Thursday, August 11, 2011

Featured on Mill Neck School for the Deaf

Each year I volunteer at Mill Necks school for the Deaf which is located in Mill Neck, NY. It's about 30 minutes away from my house. I love volunteering at Mill Neck because I am surrounded by many people who are deaf/hard of hearing like myself. I also get to meet new friends. Mill Neck asked me to write why I like to volunteer. This is taken from Mill Neck's website. Once again for some reason I cannot add the link.

This article is supposed to be featured in a few of my local newspapers: Newsday, Daily news.

Special Fall Harvest Festival Volunteer Inspires 
“It’s as Natural to Me as Living”

Danielle Nicosia is one special volunteer, what with her outgoing and hardworking nature and willingness to help. A Fall Harvest Festival volunteer since 2007, Danielle has worked in the apple booths and sign language shop, both Saturday and Sunday, and through rain, sun and sometimes downright unpredictable weather. What keeps her coming back? “It’s a wonderful place! Every time I am there volunteering, I always enjoy helping and meeting new people. This is something I look forward to each year!” she happily explained.

Every Columbus Day weekend, 300+ volunteers, the life-blood of Mill Neck Family’s Fall Harvest Festival, are counted on to man a number of areas throughout the 86-acre campus grounds. From setup to winding down, helpers work in shifts or all day, and look forward to joining the much-appreciated volunteer ranks annually at the event, which turns 50 this year.

“I get so excited to volunteer at the Festival!” said Danielle, who went on to explain a typical day. “I usually get there early to help setup, and then I head to my volunteer area. For example, at the apple booths, I may start packing all the apples, and as more volunteers arrive I introduce myself. If there are first timers, I explain what we have to do for the day.”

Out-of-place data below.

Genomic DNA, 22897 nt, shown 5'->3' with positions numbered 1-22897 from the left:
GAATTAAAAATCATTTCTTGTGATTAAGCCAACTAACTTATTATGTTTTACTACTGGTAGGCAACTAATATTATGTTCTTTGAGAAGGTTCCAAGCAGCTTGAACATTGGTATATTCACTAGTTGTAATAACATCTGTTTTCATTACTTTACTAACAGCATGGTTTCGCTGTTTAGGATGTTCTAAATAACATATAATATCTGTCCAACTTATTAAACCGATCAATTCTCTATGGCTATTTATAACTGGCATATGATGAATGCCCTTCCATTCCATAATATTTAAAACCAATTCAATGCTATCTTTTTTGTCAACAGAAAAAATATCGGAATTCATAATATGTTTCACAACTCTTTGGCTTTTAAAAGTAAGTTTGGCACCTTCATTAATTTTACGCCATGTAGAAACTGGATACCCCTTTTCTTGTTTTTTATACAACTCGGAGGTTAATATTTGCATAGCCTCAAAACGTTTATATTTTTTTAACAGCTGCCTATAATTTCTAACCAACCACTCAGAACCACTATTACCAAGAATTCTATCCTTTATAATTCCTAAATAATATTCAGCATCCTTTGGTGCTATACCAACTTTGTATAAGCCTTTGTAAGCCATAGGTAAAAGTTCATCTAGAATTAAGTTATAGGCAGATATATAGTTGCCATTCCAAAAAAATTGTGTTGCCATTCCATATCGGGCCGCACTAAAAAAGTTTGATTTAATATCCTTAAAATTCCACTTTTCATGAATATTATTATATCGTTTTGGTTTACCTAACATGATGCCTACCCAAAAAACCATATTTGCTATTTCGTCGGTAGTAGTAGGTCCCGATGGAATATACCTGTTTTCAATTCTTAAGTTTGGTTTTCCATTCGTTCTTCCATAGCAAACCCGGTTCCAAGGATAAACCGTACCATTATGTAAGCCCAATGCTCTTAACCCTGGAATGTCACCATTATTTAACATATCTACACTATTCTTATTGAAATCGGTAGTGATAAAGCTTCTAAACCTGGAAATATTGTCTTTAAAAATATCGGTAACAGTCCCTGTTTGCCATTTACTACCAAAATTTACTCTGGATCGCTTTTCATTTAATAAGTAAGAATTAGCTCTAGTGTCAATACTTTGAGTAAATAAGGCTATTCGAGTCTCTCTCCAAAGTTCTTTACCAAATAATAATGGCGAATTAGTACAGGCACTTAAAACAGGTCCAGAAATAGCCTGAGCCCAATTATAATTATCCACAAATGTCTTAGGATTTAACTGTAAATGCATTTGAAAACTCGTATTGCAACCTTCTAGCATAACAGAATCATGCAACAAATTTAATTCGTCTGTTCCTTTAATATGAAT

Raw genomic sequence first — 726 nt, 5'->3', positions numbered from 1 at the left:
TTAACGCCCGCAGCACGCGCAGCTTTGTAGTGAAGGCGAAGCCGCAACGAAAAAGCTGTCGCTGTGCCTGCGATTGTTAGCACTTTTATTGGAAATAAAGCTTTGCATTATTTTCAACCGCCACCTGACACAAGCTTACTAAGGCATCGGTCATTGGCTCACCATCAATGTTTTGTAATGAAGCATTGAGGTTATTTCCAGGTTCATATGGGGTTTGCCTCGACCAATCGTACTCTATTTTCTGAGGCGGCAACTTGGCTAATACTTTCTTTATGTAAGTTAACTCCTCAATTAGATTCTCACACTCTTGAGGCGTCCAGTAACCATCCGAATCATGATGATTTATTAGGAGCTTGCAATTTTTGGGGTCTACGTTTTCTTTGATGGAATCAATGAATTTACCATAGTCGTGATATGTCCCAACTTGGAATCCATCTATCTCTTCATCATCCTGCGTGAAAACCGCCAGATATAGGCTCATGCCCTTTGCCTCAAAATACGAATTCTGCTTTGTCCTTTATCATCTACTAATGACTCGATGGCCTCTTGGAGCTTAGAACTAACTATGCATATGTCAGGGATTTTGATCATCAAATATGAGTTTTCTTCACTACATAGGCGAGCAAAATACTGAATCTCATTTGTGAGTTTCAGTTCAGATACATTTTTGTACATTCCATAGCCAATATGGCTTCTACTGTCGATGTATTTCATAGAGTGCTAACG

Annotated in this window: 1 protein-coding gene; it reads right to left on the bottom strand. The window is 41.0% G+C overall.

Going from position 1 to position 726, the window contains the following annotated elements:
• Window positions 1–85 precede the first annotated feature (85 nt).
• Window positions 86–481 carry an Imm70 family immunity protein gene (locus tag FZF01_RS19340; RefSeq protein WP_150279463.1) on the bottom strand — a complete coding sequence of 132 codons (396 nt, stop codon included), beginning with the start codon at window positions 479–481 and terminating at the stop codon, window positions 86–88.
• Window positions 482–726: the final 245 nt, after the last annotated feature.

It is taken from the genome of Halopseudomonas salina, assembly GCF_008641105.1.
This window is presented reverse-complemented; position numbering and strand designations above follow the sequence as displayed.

As a profoundly Deaf young woman with a cochlear implant, Danielle looks forward to interacting with both Deaf and hearing crowds alike. Over 20,000 visitors join the Mill Neck Family each Festival weekend, and all enjoy the numerous activities, reunions, good eats and educational experiences with gusto.

And because the Festival showcases the latest in Deaf technology, sign language novelty items and books, Deaf participants and Mill Neck Manor alumni attend the event as a “homecoming,” bringing the heart of the Long Island Deaf Community together. On that note, Danielle says the Festival has “been the best experience of my life. I love meeting people just like me.”

Interestingly, Danielle says she didn’t know other Deaf people until she began attending college in 2007, as she was enrolled in special education classes at mainstream schools until then. “I actually found out about American Sign Language (ASL) and Mill Neck through an ASL class! Since then, I knew each year I had to volunteer and be part of this wonderful community. Meeting so many new people daily and being able to communicate with the Deaf using ASL has been a great experience for me. I also enjoy going to many Deaf gatherings, and currently, I’m finishing my degree to become a Teacher of the Deaf.”

If it were up to Danielle, she’d increase the already packed Festival grounds by thousands more, enticing visitors with fall’s finest delicacies, country crafts and activities. “I always recommend this event to my family, friends and even people I just met. Last year, I asked my entire hearing family to come to the Festival, and many any of them did and had a great time!” she said.

This special volunteer is already planning out her Festival weekend, from arrival time to the areas she’ll help out to the people she’ll promote the ever popular, 50 year tradition to. The active participant can barely contain her excitement and she shares final remarks about volunteering. “I think it’s important to help because volunteering is as natural to me as living. I love assisting others and being around a wonderful community.”

Hope you enjoyed reading this. Have a great day!


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